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Al Qaeda leaders release new videos

In a new propaganda push, bin Laden calls for war against Pakistan's president and Darfur peacekeepers.

By / September 20, 2007

Al Qaeda intensified its propaganda campaign Thursday by issuing its third video since the sixth anniversary of the Sept. 11 attacks. In a lengthy commentary, Al Qaeda second-in-command Ayman al-Zawahiri urged Muslims to fight the United States and its allies, targeting the prospect of African Union and United Nations peacekeepers in Darfur. Later on Thursday, Al Qaeda released a new recording of Osama bin Laden declaring war on Pakistani President Pervez Musharraf and Pakistan's Army.

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The latest video is an 80-minute compilation of old audio clips from bin Laden and Western analysts, interspersed with narration by Al Qaeda leaders, such as Dr. Zawahiri and Mustafa al-Yazid, known as Sheikh Saeed, reports Reuters.

Zawahri gives what appears to be a new commentary, explaining how the United States was being defeated by Muslims around the world.
"What they claim is the strongest power in the history of mankind is today being defeated in front of the Muslim vanguard of jihad six years after New York and Washington," said Zawahri, who was wearing a white turban and speaking in front of a packed bookcase. An assault rifle leant against it.

Zawahiri also called on Muslims in Sudan to fight African Union and UN peacekeepers in war-torn Darfur, saying that Sudanese President Omar Hassan al-Bashir had abandoned his Muslim brothers and no longer deserved their protection. This is not the first time that Al Qaeda has called for a jihad against international peacekeepers in Darfur. Last year, Zawahiri made a similar call to arms. In July, the Sudan Tribune reported on the alleged links between Al Qaeda and the Sudanese government. Citing classified documents, the Tribune reported that the Sudanese government had "decided to lift restriction on Al Qaeda members in the country in return for their help in fighting peacekeepers in Darfur."

The document requests all government agencies to allow "foreign Jihadis who came to Sudan with Osama Bin Laden in 1994 to resume their political activities in Sudan given the circumstances surrounding foreign intervention in Darfur to support armed forces and the people of Sudan to fight Zionist enemies".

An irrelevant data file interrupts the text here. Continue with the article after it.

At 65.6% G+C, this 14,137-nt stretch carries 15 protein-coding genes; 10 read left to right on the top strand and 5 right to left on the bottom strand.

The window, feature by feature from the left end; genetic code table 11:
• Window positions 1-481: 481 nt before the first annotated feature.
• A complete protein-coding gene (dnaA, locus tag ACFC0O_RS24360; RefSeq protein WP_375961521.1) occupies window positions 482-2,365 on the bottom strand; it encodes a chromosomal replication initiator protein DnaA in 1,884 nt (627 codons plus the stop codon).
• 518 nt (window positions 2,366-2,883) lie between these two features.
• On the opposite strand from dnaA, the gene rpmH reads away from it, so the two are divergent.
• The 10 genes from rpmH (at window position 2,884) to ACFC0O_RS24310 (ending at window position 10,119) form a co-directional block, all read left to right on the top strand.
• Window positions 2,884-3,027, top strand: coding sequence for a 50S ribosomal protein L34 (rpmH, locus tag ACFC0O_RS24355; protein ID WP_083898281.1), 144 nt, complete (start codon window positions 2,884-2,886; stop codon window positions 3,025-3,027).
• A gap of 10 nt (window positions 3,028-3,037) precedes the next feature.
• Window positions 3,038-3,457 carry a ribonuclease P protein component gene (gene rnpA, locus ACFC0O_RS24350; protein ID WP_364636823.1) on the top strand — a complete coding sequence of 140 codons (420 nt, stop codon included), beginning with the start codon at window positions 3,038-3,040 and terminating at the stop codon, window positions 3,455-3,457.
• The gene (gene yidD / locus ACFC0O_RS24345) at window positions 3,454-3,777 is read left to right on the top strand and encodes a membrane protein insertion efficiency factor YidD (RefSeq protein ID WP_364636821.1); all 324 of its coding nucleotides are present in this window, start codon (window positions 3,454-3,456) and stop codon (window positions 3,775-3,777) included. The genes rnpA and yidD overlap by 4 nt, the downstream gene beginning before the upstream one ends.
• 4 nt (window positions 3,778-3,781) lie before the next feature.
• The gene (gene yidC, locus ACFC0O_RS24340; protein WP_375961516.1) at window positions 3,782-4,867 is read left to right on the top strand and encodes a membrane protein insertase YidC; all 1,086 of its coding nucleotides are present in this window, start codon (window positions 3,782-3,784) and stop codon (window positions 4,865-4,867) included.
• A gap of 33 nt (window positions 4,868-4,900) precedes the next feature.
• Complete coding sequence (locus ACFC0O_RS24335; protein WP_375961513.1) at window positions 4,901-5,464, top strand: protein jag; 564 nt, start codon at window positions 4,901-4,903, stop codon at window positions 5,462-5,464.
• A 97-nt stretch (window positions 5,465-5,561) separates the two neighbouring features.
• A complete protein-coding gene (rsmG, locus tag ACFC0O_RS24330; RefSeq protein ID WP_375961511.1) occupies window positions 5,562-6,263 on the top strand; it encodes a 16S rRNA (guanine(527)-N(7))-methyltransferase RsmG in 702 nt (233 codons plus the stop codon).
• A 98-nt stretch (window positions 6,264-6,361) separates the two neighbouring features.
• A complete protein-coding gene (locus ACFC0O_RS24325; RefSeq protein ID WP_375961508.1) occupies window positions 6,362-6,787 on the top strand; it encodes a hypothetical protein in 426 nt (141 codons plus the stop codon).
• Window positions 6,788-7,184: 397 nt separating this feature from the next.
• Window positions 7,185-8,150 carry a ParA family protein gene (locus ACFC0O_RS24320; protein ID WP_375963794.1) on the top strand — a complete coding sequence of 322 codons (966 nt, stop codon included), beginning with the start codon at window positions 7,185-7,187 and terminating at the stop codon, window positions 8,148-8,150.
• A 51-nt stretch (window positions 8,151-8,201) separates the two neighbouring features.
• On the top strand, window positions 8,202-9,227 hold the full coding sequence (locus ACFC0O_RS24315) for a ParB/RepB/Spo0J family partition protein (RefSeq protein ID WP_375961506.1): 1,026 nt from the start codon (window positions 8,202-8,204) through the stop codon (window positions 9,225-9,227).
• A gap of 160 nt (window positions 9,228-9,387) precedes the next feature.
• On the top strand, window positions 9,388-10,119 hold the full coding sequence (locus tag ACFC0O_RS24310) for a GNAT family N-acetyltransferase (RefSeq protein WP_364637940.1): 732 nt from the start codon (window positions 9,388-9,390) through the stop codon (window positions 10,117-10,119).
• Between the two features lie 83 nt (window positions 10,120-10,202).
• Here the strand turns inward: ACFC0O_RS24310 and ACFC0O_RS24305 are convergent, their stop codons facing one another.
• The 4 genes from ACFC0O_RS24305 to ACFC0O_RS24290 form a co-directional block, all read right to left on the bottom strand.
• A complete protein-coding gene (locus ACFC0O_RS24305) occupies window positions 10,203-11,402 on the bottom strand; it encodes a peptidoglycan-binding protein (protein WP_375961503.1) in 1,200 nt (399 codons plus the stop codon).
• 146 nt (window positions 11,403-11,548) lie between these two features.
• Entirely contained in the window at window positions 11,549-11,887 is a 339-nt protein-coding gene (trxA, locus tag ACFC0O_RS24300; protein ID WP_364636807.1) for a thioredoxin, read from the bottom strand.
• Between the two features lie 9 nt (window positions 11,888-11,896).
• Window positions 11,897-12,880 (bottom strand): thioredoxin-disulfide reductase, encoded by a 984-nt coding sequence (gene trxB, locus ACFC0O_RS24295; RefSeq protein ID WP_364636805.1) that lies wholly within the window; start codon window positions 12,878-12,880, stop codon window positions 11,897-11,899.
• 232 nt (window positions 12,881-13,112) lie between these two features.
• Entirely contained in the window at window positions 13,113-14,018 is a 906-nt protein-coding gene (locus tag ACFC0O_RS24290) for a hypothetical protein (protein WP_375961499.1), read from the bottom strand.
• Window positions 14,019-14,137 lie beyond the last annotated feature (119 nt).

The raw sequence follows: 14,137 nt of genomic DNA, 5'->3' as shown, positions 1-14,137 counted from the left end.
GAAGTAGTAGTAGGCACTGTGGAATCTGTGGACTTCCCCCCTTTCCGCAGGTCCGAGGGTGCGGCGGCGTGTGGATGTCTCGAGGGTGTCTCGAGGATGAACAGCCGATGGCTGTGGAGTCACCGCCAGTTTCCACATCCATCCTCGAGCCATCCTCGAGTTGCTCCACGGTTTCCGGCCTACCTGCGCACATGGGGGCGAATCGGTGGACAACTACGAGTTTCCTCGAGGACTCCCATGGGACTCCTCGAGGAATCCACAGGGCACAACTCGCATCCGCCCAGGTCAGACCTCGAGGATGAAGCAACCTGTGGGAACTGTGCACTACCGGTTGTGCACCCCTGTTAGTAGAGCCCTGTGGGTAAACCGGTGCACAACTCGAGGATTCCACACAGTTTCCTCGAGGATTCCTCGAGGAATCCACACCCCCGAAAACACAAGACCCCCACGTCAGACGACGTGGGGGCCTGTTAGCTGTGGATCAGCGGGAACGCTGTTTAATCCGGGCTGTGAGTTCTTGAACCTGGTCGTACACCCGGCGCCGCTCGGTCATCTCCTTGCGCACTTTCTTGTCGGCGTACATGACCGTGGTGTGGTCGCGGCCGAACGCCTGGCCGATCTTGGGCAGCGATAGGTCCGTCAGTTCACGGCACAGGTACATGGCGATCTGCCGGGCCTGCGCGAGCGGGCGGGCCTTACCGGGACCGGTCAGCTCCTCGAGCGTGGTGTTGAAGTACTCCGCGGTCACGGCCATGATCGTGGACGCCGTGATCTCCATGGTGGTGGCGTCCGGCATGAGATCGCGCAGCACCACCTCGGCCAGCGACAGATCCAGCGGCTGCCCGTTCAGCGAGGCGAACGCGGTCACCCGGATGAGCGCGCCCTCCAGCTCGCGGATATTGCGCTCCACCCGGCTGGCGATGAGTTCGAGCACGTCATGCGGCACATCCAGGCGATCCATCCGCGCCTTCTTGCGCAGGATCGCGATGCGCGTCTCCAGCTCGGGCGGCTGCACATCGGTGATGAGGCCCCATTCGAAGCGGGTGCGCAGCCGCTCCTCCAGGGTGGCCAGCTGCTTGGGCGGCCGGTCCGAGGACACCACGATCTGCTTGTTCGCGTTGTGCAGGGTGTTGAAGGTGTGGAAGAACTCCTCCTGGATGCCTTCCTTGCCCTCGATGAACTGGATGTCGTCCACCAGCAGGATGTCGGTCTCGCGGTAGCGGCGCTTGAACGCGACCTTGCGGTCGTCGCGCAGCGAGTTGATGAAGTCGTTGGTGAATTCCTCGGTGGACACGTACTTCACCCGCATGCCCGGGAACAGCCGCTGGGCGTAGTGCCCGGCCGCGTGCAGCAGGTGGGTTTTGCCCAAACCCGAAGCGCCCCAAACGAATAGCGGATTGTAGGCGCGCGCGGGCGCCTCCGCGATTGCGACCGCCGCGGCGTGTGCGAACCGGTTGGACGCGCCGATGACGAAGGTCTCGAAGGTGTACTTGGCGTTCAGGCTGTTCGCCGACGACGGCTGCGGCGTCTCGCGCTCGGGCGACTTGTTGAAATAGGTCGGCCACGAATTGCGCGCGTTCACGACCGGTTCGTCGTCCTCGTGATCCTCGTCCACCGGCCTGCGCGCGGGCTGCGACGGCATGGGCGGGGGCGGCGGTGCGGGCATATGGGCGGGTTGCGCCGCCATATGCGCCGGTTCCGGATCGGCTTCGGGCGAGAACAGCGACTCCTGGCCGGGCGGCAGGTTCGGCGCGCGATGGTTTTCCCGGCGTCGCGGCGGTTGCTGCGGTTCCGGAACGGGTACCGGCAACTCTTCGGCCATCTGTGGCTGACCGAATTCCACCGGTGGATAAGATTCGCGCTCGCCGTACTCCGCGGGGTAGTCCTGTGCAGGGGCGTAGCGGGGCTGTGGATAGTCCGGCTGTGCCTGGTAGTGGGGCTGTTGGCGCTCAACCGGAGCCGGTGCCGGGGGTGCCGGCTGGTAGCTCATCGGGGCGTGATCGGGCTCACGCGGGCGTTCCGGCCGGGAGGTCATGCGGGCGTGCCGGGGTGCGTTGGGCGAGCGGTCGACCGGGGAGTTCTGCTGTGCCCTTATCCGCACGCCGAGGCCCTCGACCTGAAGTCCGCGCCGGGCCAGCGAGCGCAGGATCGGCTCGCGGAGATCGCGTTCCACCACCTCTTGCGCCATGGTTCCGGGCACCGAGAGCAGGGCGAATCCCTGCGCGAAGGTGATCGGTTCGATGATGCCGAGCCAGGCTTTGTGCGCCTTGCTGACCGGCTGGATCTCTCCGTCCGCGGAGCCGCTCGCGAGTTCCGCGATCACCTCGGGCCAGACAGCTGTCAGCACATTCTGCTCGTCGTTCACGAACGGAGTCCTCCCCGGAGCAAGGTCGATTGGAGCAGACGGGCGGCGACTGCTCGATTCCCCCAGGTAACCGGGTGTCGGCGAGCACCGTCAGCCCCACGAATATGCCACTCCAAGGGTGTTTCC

The decision outlines certain steps to be taken to allow Al-Qaeda to operate in Sudan such as unfreezing their bank accounts and returning all properties confiscated in 1996.
A copy of the order was sent to President Omar Hassan Al-Bashir, Head of Security Services and a representative of Al-Qaeda in Sudan.

Bin Laden's presence in Sudan was enabled in the mid-1990s by Hassan al-Turabi, the country's leading Islamist, who was widely regarded at the time as the real (and unelected) power behind the presidency, said analyst Andrew McGregor recently in the Terrorism Monitor. "Times have changed in Sudan, however ... Most Sudanese do not admire the Wahhabist-style Islam espoused by al-Qaeda. Their Islam is based on the proud Sufi lodges, whose form of worship is violently opposed by al-Qaeda."

Al Qaeda's threats to General Musharraf are not new either. In July, Zawahiri condemned Pakistan's military assault on Islamic fighters who took over the Red Mosque in Islamabad this summer. He later praised one of the militants' leaders, Abdul Rashid Ghazi, who was killed in the fighting, reports the Associated Press. In the new bin Laden recording, in which his voice is heard over already-released footage, the Al Qaeda leader calls Musharraf an "infidel."

The storming of the Red Mosque in Islamabad in July "demonstrated Musharraf's insistence on continuing his loyalty, submissiveness and aid to America against the Muslims ... and makes armed rebellion against him and removing him obligatory," bin Laden said in the message.
"So when the capability is there, it is obligatory to rebel against the apostate ruler, as is the case now," he said, according to a transcript released by Laura Mansfield, a U.S. terrorism expert who monitors militant message traffic.